Wyoming ranks as worst state for teen drivers

WYOMING – Wyoming is no place for teens to be driving. Not safely, anyway.

The Equality State ranked dead last in a 2018 list of 50 states where statistics show teenage drivers face the least or greatest dangers.

A driver’s license is a rite of passage in America. Many teens secure a permit and DL before they ever graduate high school.

Unfortunately, inexperience leads to some dismal stats. Motor-vehicle accidents continue to be the leading cause of death among the population aged 16 to 19, which also happens to be the age group with the highest risk of crashes.

Loss of life and injury are heartbreaking, and the financial implications can be staggering. Although 15- to 19-year-olds made up just 7 percent of the population in 2013, according to the Centers for Disease Control and Prevention, they racked up 11 percent of all costs resulting from motor-vehicle injuries.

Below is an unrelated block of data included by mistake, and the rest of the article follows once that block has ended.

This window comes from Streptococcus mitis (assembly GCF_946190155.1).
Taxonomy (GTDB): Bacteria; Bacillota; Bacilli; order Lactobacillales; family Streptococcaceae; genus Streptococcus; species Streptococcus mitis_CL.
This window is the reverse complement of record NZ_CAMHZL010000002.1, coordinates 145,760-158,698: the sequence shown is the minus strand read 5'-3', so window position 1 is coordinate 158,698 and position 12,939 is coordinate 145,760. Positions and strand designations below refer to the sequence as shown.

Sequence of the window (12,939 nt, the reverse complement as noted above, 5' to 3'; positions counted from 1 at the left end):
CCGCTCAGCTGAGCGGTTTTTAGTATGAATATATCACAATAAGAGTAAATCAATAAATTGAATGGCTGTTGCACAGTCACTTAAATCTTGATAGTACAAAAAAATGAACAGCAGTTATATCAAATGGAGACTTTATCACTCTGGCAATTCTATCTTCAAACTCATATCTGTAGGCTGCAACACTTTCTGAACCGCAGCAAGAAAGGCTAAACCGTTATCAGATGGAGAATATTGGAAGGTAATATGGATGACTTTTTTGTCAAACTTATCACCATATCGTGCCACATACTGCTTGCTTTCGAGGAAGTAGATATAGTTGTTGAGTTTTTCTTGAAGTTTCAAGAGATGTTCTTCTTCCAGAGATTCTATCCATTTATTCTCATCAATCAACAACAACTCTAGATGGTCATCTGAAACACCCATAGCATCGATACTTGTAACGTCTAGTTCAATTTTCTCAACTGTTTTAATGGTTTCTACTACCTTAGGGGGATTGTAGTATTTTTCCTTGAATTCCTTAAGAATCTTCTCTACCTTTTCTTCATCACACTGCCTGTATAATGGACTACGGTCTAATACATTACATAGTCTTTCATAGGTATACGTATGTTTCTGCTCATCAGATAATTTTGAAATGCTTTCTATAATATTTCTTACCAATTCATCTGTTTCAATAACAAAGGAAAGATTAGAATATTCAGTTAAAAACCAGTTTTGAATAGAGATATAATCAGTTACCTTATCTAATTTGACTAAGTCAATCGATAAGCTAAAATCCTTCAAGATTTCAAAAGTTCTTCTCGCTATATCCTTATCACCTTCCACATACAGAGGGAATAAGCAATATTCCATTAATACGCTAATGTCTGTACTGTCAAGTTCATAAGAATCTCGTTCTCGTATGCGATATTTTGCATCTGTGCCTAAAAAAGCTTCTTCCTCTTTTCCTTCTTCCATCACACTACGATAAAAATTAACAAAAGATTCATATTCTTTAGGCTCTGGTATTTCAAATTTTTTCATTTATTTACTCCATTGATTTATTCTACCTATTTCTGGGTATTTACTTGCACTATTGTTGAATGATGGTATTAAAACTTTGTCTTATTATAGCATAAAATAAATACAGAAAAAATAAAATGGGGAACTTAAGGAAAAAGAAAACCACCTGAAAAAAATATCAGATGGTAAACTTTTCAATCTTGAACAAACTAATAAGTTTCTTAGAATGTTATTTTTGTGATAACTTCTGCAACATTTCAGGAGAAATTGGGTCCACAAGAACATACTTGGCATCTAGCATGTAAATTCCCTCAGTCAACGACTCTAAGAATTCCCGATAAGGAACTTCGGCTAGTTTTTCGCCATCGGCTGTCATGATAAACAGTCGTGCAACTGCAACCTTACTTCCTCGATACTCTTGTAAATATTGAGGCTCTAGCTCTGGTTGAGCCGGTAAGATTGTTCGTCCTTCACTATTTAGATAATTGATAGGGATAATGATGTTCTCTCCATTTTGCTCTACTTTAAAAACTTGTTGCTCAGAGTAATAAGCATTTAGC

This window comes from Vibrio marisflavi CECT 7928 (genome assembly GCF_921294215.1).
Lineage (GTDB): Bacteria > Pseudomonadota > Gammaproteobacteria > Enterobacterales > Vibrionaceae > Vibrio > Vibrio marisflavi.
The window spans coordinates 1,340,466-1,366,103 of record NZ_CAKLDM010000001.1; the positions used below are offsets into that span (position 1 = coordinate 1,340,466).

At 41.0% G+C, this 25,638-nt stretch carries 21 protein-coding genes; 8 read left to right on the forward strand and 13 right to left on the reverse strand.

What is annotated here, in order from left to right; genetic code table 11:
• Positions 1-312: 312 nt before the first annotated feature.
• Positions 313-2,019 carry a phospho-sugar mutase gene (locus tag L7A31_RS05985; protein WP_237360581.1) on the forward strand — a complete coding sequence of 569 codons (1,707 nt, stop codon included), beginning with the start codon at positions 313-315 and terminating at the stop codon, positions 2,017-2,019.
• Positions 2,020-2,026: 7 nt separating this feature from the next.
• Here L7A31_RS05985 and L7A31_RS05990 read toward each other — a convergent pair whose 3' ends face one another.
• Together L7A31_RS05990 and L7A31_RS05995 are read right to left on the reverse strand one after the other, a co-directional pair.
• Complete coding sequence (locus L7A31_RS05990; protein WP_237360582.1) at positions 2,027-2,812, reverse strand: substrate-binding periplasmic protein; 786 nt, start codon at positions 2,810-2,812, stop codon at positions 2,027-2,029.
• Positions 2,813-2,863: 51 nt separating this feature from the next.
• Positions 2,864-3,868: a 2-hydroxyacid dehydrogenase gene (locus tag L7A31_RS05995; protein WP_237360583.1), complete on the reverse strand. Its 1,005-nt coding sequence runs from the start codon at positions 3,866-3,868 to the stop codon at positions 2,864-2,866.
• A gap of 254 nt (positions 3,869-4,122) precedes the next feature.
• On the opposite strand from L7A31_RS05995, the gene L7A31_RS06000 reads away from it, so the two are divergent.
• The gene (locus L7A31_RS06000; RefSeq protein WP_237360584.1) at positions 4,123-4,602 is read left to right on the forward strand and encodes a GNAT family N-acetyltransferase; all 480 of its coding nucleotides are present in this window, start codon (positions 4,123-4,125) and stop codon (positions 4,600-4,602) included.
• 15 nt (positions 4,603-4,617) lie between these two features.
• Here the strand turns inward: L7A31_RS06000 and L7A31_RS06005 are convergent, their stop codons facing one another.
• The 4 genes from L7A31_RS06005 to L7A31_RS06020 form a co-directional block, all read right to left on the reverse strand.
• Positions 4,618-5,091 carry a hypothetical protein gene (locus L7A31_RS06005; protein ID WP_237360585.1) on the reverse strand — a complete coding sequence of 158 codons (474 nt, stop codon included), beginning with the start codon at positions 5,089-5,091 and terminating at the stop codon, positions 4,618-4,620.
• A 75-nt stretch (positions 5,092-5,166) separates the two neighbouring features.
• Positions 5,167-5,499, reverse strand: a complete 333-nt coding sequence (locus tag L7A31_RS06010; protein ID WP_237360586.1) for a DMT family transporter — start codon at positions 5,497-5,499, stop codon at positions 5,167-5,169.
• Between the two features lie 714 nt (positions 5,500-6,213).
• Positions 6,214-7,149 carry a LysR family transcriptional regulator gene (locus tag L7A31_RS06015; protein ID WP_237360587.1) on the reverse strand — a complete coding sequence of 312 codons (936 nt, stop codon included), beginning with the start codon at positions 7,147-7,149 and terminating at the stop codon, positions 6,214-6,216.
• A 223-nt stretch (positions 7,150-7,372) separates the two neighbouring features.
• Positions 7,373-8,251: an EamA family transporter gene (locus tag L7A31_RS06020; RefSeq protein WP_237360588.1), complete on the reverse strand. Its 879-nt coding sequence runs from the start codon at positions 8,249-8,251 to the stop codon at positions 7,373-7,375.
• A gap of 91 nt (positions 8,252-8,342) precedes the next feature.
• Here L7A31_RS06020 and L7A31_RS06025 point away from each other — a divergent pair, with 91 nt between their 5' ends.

WalletHub analyzed the teen driving environment in each of the 50 states using a collection of 23 key metrics. Its data set ranged from number of teen driver fatalities to average cost of car repairs to presence of impaired-driving laws.

Wyoming scored poorly, overall, with far too many incidences of fatalities and DUIs.

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Buckrail

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